7. The pagan celebration of Samhain has evolved to today's Halloween. But virtually nobody could tell you why it is called that. Well in their attempt to put a Christian veneer over existing celebrations the Church made November 1 into All Saints Day, making Halloween literally All Hallow's Eve. And they tried to explain away the traditional ceremonies in terms of Satan's hosts trying to spoil the party for the saints. EDIT Meant to mention around here something about Christmas, and how Santa was originally St Nicholas, whose birthday is December 6 for anyone who is curious...
  8. Ever wondered why legal systems descended from the English have a form that looks like two adversaries in a form of ritual combat? (Trust me, compared to many other legal systems it really does.) Well that is what it evolved out of! The legal system grew out of trial by combat, and if need be lawyers would fight to the death! (This last happened in England in the 1800's, a lawyer in a prominent case knew it was lost but invoked the old law for a fight to the death. He showed up the next morning at dawn, the opposing lawyer did not and a bill was passed shortly thereafter revoking the old law.) And where does trial by combat come from? Why from the old Germanic religion, Tiwaz (Tyr to the Norse) was the god of both war and justice, and trial by combat comes out of his cult. (This is parallel to Mars in Roman times, which is why a day named for Mars in all Romance languages is named after Tyr in English. Yes, believe it or not, Odin developed out of a deity much like Mercury.)
I could go on, but I think that the point is clear. There is a lot that we take for granted without having any clue where it comes from. And often the rules do not, upon examination, make much sense any more. (Witness the electoral combat and a legal system based on trial by combat.)

The same is true in any human endeavour. Not just in the social rules, but in various other good rules we learn. For instance in programming you will find many rules about things like eliminating needless redundancy, modularity, avoiding goto, so on and so forth. These are generally good rules. But each one is a good rule for a reason, and there are limitations to the rule. For instance if you can find it, Structured Programming with goto Statements by Donald Knuth (Computing Surveys, December 1974) may cause you to question the received wisdom that goto is always harmful.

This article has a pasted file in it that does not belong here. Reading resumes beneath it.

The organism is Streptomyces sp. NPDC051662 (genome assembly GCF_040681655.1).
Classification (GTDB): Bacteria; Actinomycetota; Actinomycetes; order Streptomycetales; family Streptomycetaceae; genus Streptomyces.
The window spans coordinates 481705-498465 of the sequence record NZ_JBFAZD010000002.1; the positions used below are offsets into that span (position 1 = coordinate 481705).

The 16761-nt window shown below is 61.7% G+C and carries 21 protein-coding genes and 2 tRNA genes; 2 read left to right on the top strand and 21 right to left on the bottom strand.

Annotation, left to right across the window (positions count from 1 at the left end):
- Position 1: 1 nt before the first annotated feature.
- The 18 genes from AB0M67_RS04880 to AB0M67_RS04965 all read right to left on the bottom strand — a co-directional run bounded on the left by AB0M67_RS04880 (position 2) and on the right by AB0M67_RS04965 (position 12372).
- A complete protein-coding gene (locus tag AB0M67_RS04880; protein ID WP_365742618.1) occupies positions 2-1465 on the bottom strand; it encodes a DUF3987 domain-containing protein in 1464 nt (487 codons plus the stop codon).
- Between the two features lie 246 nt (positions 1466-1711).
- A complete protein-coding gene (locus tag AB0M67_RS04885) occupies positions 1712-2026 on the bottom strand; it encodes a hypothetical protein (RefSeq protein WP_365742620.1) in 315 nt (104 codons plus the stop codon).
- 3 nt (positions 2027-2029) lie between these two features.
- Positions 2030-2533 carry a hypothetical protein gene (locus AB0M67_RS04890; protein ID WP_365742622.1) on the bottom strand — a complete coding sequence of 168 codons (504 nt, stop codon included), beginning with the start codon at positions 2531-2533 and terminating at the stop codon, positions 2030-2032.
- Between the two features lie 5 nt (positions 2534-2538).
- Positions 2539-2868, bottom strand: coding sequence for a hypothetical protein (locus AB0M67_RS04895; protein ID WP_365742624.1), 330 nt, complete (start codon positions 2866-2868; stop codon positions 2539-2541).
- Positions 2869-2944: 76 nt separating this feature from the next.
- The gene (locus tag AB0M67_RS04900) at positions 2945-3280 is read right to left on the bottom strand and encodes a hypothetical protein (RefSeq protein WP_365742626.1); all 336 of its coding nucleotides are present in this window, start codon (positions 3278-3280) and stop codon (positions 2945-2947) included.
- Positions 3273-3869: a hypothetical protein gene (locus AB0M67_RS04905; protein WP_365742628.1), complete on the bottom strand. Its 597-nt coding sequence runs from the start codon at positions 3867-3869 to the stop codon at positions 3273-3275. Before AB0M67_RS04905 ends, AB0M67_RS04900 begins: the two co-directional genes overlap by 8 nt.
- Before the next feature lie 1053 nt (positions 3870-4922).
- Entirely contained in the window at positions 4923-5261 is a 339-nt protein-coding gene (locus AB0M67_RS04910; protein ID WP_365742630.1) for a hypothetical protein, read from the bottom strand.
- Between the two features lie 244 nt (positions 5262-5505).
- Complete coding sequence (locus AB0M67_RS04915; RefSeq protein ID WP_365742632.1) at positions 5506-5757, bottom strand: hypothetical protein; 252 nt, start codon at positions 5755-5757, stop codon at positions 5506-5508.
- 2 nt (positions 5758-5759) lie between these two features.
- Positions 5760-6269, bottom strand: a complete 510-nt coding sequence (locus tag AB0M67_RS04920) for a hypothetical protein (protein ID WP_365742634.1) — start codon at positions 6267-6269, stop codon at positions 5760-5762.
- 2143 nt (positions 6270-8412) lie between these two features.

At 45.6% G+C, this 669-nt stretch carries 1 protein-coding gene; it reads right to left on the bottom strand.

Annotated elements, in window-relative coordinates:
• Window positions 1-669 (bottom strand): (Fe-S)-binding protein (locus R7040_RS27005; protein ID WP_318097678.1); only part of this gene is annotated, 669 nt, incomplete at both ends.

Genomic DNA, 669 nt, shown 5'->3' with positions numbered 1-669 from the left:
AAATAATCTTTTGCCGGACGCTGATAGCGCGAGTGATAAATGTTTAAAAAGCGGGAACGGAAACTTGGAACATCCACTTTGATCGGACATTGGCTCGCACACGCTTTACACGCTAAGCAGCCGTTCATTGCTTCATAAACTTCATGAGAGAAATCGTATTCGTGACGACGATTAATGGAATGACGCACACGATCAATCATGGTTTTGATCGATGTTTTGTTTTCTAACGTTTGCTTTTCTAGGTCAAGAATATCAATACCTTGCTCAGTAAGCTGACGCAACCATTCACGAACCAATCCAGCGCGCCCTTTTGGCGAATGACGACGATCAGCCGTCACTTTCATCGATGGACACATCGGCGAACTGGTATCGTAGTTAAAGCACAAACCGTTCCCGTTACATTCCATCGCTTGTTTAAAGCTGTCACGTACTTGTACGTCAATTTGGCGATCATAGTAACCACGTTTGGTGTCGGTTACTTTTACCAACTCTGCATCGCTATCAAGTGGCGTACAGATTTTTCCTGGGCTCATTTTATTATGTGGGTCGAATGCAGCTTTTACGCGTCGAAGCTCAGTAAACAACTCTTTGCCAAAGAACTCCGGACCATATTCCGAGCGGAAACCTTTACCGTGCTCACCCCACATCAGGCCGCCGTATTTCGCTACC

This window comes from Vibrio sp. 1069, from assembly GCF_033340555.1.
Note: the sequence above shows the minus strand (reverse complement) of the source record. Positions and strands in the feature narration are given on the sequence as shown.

Likewise reduced typing is good because maintaining multiple documents is a good way to cause bugs. However Exporter recommends putting things that you want to export into @EXPORT_OK rather than @EXPORT. This is true even though it forces you to type more! Why would they force this? Well because the rule about typing is far less important than the observation that you should strive to put things that logically belong together, together. Most modules should not be by default setting policy for packages that use them, and if in a file you see a function, you shouldn't have to go looking all over to figure out where that function was defined!

And this is what had been the main thing that I disliked about princepawn's posts. He would consistently take a good rule - such as eliminating redundant typing - and apply it to places where it clearly didn't really fit. Just because a rule is claimed to be good, and good programmers agree that it is, doesn't mean that it is always applicable. But to get a sense for when it is and is not, you need to understand why the rule exists. Else you may find yourself doing something that really makes no sense. (Like trying to volunteer information to a police officer who will then turn the transcript over to a lawyer who in a literal sense will attempt to destroy you in ritual verbal combat. Oops.)


In reply to About white shoes by tilly
in thread Chapter 714: The Long Chapter by neshura